Hairline cracks appearing in rosewood veneer?!

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CroppyBoy1798

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Hi all.

Quick one.

So I'm producing dash panels lately for classic cars and using a santos rosewood veneer which is applied over a 12mm nine ply baltic birch plywood panel. All seems well until some time later, usually during the finishing process, small hairline splits appear in the veneer. These usually radiate from an edge or a cut out, they're not very long generally in the 5-10mm range. They do seem to appear if the panel is left in the sun before or after the finish is applied. I'd not mind so much but these panels are being finished to a very high degree with a 2K polyurethane over a polyester high build so I'm building them up to be cut back to mirror finish and even the small split opening in the veneer can ruin the finish and stick out like a sore thumb.

I'm applying the veneer using a cascamite powered resin adhesive, I've used this also for figured walnut, burl walnut, teak, cherry etc and have had no issues, it just seems to be the rosewood thats acting up.

Anyone else have any experience of this, a remedy or advice?

Cheers.

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profchris

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My guess is that you glued on the veneer in comparatively high humidity. As humidity drops the veneer contracts across the grain. The plywood doesn't (much, if at all). The resulting stresses are relieved by cracking at weaker spots.

Try checking humidity before glueing. Glue two strips of veneer together, one cross grain, the other long grain directions. 100mm long is plenty. Glue it to a block on a backing board and mark the tip position with a pencil. Then watch it move around during the day as humidity changes, and mark the extremes. The mark at the cross grain side is the dry side.

Once you can tell if it's humid or not, glue up only in drier conditions.
 

D_W

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bake the veneer before applying it. Just lightly. This is a typical thing done for guitar tops where the same issue arises (except if the top shrinks, it's applied to bracing or other bits on the guitar so it can't move freely and then splits.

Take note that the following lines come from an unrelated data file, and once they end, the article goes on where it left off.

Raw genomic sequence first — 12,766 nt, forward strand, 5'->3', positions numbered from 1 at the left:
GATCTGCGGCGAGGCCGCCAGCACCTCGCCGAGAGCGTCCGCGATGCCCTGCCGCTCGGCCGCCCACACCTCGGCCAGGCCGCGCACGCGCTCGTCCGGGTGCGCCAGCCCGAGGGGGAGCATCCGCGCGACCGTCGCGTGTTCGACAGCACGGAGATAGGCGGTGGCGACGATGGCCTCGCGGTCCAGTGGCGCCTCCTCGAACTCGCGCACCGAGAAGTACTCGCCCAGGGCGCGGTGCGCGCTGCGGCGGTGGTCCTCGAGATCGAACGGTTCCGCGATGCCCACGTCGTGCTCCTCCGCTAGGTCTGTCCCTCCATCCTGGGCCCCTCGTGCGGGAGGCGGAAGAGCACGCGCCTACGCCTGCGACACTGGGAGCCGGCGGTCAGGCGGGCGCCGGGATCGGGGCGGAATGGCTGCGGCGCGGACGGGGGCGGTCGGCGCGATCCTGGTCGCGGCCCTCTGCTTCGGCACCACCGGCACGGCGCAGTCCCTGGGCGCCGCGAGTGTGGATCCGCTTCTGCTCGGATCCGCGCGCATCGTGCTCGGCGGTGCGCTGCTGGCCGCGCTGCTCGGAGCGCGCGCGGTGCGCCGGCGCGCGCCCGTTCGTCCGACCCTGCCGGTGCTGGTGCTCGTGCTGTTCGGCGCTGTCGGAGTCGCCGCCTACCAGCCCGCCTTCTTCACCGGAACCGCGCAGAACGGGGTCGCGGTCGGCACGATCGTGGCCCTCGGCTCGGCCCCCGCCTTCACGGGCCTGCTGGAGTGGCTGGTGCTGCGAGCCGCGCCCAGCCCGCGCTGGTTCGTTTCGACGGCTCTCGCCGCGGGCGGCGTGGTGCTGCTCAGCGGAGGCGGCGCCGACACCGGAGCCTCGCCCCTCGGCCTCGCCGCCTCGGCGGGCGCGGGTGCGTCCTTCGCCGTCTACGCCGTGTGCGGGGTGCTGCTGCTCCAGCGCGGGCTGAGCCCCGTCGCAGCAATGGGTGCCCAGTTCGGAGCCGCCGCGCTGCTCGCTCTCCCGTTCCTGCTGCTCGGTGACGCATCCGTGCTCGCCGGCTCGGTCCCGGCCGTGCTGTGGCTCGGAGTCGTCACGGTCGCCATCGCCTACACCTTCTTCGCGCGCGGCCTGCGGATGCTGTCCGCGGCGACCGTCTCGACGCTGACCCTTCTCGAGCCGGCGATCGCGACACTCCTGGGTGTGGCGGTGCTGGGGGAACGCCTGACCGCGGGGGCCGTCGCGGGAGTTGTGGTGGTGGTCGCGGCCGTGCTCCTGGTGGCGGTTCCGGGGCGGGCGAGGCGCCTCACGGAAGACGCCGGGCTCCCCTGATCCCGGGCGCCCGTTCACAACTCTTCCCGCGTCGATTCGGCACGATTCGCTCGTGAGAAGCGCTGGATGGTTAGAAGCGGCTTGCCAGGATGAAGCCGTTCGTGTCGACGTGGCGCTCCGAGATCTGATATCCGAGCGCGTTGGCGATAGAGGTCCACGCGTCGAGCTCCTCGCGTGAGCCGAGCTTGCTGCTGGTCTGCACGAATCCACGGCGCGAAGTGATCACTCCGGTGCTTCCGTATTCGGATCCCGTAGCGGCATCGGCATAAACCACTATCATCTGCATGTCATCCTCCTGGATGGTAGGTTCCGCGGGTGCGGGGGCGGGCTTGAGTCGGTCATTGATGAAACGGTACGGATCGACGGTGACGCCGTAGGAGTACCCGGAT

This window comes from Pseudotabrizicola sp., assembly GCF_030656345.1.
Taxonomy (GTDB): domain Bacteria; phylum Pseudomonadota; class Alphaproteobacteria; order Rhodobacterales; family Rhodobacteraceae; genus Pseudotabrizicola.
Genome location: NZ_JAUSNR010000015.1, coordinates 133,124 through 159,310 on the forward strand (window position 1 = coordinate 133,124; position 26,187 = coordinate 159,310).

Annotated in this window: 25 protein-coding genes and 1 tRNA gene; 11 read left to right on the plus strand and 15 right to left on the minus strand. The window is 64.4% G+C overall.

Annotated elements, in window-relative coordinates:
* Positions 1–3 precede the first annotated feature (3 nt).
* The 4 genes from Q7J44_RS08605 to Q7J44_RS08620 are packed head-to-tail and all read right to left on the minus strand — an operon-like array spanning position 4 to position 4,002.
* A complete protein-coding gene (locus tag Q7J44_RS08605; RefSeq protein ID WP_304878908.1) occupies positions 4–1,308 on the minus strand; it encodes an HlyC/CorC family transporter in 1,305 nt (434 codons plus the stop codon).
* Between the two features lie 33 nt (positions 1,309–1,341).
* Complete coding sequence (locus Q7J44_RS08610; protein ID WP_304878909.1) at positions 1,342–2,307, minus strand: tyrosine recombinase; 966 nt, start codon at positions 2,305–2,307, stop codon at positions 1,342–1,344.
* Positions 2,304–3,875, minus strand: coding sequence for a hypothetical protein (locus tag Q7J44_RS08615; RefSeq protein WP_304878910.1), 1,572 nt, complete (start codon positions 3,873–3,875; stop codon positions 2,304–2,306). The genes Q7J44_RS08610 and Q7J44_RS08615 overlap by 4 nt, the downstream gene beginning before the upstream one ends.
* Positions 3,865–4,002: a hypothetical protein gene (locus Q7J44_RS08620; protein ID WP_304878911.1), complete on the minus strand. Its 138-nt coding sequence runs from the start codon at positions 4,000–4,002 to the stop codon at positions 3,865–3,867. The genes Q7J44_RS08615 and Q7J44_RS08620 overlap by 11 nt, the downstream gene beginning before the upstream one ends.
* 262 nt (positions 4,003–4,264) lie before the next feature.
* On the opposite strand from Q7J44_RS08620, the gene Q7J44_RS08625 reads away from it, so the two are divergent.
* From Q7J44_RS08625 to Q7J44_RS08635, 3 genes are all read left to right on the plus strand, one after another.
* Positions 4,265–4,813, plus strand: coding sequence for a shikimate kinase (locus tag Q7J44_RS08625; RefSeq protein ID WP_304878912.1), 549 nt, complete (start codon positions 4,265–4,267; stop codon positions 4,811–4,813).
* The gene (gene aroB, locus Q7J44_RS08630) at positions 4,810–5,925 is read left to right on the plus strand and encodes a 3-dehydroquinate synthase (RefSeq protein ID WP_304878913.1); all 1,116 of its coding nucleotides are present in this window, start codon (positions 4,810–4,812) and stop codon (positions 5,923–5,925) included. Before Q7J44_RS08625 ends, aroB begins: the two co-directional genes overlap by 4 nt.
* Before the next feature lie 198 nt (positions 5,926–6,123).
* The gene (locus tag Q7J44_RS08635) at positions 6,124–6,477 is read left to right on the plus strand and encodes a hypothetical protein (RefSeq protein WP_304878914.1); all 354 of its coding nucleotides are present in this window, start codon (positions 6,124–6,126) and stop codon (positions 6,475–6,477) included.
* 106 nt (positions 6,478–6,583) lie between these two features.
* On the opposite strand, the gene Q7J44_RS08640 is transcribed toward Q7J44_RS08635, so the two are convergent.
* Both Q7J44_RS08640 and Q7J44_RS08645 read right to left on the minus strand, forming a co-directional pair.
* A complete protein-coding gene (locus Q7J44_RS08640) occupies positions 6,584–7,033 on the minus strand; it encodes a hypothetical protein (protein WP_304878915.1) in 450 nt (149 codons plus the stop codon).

I don't know that that's done commercially, but an older luthier told me a while ago that he generally put all of his tops in the oven at a low temperature before gluing them, and never had an issue - the top will shrink a little over its life and never be a problem.

If you bake veneer dry (presuming the rosewood won't split, but it shouldn't) at a low temperature (not sure what 150? 175F?, it'll shrink pretty significantly and have good margin down the road (it'll be under compression a little after applied and gradually over it's life relax as size always loses the expansion and contraction war.
 

Droogs

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You answered the question yourself- appear if left in the sun. The veneer is thin, the rapid drying out from the sun is causing the cells to shrink very rapidly and the cascamite, although dry has not cured to hold it in place. Really the panels should be kept indoors until they are properly finished. It takes your glue a week to fully cure. then of course you have to allow each coat of lacquer to cure properly too before cutting back and adding the next coat.

Are you using a reviver on the veneer before you use it to make it more flexible? If so give it a good heat - even a dry steam iron will do before laying/pressing it, that will help reduce shrinkiage once on.

If you do have to redo these it help to have the veneer for the panels a few mil oversize and trim to the correct dimensions once done and touch up the edge with lacquer to prevent moisture ingress. Rest of it looks good though. People do under estimate the power of sunshine to dry things out, even on a hazy day
 

GuitardoctorW7

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Don't know if this will help but as for blemishes in the finish, I have recently discovered Gluboost products from Tonetech ™ Luthier Supplies
They do a CA accelerator that doesn't froth up. If I use water thin or medium viscosity CA it dries instantly to a hard clear finish that can be scraped/sanded and polished to a high degree. They also do a range of tints for for CA that can be used in lacquer and 2 pack. They go a long way but are quite expensive.
They are a game changer for me
Cheers
G
 
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